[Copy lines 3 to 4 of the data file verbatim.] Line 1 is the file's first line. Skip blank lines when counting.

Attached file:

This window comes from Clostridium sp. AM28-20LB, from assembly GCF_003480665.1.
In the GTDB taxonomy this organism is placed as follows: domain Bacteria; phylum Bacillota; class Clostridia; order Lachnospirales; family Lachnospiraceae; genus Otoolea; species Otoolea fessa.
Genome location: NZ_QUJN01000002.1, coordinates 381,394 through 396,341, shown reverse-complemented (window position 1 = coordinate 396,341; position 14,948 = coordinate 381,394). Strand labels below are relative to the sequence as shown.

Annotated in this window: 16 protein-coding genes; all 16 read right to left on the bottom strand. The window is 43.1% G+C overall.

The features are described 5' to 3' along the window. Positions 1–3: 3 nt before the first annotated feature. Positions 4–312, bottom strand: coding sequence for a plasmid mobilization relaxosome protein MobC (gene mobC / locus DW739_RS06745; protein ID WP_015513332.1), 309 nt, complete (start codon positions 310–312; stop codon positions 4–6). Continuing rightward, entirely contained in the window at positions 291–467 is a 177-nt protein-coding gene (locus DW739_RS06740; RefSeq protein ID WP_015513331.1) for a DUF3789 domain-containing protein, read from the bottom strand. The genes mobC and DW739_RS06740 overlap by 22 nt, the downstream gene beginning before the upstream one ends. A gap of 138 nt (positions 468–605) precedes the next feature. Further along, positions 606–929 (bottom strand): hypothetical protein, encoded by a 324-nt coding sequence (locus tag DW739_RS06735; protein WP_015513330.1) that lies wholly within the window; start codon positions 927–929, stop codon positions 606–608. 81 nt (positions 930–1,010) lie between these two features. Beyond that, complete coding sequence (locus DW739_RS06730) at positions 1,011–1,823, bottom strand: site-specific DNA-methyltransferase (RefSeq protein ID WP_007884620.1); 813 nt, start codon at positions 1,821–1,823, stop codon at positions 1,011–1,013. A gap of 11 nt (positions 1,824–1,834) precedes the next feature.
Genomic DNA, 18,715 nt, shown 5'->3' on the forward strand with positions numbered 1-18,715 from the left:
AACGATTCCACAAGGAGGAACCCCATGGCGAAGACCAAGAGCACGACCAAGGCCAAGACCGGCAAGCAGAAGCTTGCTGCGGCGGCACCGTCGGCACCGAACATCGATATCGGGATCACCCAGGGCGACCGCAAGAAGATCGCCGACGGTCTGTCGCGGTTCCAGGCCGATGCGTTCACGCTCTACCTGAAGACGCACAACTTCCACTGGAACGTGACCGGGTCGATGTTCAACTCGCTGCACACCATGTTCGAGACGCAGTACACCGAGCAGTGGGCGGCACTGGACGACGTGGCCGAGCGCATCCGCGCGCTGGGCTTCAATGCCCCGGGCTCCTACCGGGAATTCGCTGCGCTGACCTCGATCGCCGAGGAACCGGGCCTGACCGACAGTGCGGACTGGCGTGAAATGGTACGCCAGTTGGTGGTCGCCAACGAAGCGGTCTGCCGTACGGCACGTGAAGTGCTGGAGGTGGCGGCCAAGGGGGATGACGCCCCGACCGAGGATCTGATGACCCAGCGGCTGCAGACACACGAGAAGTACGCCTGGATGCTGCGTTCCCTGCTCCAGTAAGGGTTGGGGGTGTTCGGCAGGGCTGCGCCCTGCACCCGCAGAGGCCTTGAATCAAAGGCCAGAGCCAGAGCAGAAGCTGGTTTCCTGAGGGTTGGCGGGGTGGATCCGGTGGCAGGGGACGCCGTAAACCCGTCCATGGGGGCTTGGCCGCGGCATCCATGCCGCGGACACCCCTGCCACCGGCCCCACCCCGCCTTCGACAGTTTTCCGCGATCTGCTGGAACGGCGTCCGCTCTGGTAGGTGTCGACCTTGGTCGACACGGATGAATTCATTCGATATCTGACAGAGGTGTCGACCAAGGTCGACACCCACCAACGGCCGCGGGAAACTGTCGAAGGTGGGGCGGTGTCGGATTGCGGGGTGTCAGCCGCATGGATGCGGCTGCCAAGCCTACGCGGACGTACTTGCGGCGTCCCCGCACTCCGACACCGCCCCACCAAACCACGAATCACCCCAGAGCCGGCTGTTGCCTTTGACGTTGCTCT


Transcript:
Genome location: NZ_QUJN01000002.1, coordinates 381,394 through 396,341, shown reverse-complemented (window position 1 = coordinate 396,341; position 14,948 = coordinate 381,394). Strand labels below are relative to the sequence as shown.

Annotated in this window: 16 protein-coding genes; all 16 read right to left on the bottom strand. The window is 43.1% G+C overall.